Back in my school days, many of the men I knew were veterans of World War II. My dad had served as an infantry sergeant with the 88th Division in Northern Italy. Our minister was a navigator on a B-17. My dad’s good friend had served in the Navy in the Pacific. One of my Boy Scout leaders in high school had parachuted into Normandy, and a graduate school professor at Wake Forest University flew some sort of bombing mission on the heavy water plants in Norway. “Get me drunk enough someday,” this cultured gentleman told our class, “and maybe I’ll talk about it.” A college professor who became a good friend spent part of the war in prison as a conscientious objector.
‘The Rifle 2’A Marine Corps combat veteran in Iraq and Afghanistan, Mr. Biggio bought a 1945 M1 Garand rifle to honor a great-uncle who died in Italy during World War II. Showing this classic weapon to veterans of that war sparked memories of their time in service, which Mr. Biggio recorded. He also asked them to sign their names on the walnut-stained weapon. This stories and their reminiscences appeared in Mr. Biggio’s 2021 bestseller, “The Rifle.”
The CombatantsVincent “Tag” Tagliamonte entered the Army the day after his high school graduation, trained for a few months, and was thrown into combat in February 1945. He entered Germany with the 80th Infantry Division, helped liberate the concentration camp at Buchenwald, and was stationed in Germany after the war’s end, where he witnessed part of the Nuremberg Trials. He then returned home and married his girlfriend, Connie, a union that lasted more than six decades until her death.
Soon after Pearl Harbor, Emilio Magliacane enlisted in the Marines, fought the Japanese in the bloody fighting on Peleliu, and took part in the Battle of Okinawa. Unlike so many other Pacific veterans interviewed by Mr. Biggio, Emilio had no residual hatred for the Japanese. “I may be an exception,” he said, “but I would, and I do forgive them. ... They were just soldiers, like me.”
Charles Ketcham of Massachusetts signed Mr. Biggio’s rifle, but he refused to pick it up although many other veterans had done so. “I vowed I would never pick up a gun again,” said the 95-year-old veteran of the chaotic and sometimes brutal fighting in Germany near the war’s end. In the brutal battle for the German town of Crailsheim, the teenager was running ammo belts to his squad when he heard someone yell, “Here! Here!” Ketcham followed the cries and found a German soldier no older than himself whose “stomach was blown open entirely.” The teen gestured to Ketcham to put him out of his misery. “‘Perhaps if I was older, I would have pulled the trigger. ... Instead I just cried with him,’ Charlie recalled.”
As Mr. Biggio later notes, “Charlie’s experience was another example of the lack of unalloyed glory in war. When the teen soldier died that day, both he and Charlie lost something. Both of these soldiers, American and German, were robbed of their youths.”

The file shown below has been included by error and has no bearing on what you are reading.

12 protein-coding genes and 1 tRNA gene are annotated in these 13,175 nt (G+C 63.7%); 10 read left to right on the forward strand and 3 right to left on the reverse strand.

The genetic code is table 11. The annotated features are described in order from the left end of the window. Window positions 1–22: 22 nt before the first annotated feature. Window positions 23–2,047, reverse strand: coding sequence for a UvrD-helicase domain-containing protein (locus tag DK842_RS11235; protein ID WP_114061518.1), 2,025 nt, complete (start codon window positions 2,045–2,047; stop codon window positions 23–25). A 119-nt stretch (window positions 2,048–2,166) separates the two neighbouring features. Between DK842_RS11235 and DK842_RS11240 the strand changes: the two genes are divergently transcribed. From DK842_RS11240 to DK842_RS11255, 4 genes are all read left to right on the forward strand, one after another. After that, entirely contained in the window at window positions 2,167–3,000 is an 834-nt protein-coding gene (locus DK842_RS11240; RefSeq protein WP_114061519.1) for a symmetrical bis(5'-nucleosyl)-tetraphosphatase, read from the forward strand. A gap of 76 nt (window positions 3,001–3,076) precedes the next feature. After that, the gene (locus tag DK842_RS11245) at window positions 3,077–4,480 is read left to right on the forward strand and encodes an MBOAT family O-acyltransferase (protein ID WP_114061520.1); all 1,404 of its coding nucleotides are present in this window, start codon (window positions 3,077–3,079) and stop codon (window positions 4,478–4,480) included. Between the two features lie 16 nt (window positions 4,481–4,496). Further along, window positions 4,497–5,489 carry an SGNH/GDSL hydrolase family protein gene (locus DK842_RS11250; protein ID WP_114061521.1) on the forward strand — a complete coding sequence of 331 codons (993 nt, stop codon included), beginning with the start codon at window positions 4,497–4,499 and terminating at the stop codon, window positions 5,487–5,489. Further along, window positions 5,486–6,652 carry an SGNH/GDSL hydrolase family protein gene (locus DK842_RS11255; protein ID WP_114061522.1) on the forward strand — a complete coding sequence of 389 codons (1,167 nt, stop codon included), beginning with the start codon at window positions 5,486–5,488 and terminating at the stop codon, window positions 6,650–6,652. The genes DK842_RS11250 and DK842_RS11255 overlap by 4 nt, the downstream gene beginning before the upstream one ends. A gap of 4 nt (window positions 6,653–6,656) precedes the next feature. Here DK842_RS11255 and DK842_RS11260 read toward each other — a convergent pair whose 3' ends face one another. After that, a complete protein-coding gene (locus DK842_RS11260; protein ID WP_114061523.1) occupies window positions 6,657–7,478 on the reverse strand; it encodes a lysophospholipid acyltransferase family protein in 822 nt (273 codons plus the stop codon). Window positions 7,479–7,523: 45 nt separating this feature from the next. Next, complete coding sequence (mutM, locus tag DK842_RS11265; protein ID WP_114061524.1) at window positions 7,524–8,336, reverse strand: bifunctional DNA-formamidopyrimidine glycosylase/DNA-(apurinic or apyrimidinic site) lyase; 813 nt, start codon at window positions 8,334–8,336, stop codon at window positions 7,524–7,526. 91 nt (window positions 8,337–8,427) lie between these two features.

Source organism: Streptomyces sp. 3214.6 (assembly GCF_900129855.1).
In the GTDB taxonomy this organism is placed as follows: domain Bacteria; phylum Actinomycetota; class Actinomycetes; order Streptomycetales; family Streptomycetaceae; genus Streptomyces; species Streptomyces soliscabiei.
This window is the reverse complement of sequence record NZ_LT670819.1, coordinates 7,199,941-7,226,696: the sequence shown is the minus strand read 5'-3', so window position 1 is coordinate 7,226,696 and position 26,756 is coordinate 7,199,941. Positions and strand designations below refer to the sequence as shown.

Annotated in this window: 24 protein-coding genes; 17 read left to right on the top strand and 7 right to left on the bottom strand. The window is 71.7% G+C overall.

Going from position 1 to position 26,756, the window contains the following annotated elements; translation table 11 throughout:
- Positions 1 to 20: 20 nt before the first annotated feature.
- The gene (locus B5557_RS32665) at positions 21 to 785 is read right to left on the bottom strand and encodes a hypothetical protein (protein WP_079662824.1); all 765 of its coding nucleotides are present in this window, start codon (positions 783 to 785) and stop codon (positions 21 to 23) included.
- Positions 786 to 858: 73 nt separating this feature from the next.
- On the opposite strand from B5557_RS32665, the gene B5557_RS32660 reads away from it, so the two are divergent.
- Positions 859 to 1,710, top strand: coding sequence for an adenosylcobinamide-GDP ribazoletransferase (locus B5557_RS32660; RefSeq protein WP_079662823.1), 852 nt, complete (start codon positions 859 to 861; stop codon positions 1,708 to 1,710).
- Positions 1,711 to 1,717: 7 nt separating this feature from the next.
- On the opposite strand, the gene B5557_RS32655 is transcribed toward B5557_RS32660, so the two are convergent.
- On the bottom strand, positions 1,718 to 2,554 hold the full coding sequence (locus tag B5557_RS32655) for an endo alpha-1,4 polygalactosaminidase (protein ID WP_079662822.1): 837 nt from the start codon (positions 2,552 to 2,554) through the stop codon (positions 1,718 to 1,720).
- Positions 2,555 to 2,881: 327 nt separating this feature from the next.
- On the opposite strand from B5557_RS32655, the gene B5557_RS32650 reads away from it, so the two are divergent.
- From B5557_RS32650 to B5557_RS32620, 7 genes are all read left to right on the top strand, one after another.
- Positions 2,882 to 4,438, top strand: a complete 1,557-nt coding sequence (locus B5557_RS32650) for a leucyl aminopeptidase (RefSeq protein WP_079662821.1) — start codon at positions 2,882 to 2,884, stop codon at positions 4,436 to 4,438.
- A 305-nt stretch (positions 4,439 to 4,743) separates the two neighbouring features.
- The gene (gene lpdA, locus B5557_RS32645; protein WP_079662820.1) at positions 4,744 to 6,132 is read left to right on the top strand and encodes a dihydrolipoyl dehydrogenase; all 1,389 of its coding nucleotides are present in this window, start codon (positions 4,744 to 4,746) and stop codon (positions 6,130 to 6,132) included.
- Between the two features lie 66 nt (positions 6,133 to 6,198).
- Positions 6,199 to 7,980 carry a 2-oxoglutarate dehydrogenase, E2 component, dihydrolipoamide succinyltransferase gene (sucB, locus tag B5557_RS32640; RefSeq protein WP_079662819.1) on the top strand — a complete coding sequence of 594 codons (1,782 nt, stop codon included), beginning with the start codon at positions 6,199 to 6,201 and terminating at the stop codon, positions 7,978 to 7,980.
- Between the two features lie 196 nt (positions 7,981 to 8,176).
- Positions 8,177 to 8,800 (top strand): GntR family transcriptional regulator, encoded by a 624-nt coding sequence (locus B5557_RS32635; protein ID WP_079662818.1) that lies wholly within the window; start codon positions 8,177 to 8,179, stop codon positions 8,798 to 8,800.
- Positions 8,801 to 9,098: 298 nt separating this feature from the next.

A Liar and a MurdererFor “Rifle,” Mr. Biggio “chose stories of valor.” In “Rifle 2,” we find similar accounts, but in this book he also has “purposely mixed in the poor, the criminals, and the liars for balance.” Here, as he explicitly says, he is writing for those veterans of more recent wars who are not perfect, who “have fallen through the cracks, made mistakes, or suffered mentally.”
Jay Raboin—Mr. Biggio uses pseudonyms for some of his subjects, and presumably did here—worked for the Mob even while in the Navy. His combat record on a destroyer escort in the Atlantic was satisfactory, but he was otherwise a rule-breaker aboard ship. Given shore duty in Boston while his shipmates headed for the Pacific, he entered into his life of organized crime. He spent many of his years as a civilian in prison, first for murdering a 70-year-old businessman and then, elderly himself, for trafficking in drugs. When Mr. Biggio found him dying in a nursing home, Raboin remained unrepentant about his crimes. “Jay was a felon, convict, and murderer,” Mr. Biggio writes, “yet he still played his part in World War II. He was added to the rifle to show that sometimes the Greatest Generation wasn’t always so great.”
Like me, some readers may think “stolen valor,” the false claims by an individual to have served in combat in places like Vietnam, is a contemporary phenomenon. Unfortunately, some World War II veterans indulged in these same narcissistic fantasies. Mr. Biggio’s Melvin B. Harris signs the rifle, shares realistic stories of fighting with the 101st Airborne in France and at Bastogne with a medical company, and even accompanies Mr. Biggio and some other veterans to Normandy. It was in France, finally, that Mel’s lies became apparent, first by his failure to recognize at all the site of his first field hospital in a largely unchanged chateau, and then by the arrival of an email from the Massachusetts Veterans’ Service revealing that he had never set foot in the 101st.
In MemoriamMany books have spotlighted the American soldiers, sailors, airmen, and medical personnel who fought against fascism. Stephen Ambrose’s “Band of Brothers,” James Fenelon’s “Angels Against the Sun,” and “With the Old Breed” by Eugene Sledge, which is mentioned by Mr. Biggio, are just a sample of the literature written about these warriors.
Addendum in Black“The Rifle 2” is told and written from the gut. The stories of these men—all of them, even the miscreants—can tug at the heart, bringing laughter and tears.
"This book is dedicated to the thirteen U.S. service members who gave their lives on August 26, 2021, at Hamid Karzai International Airport in Kabul, Afghanistan. Their bravery, dedication, and discipline in the face of chaos will never be forgotten. Semper Fi.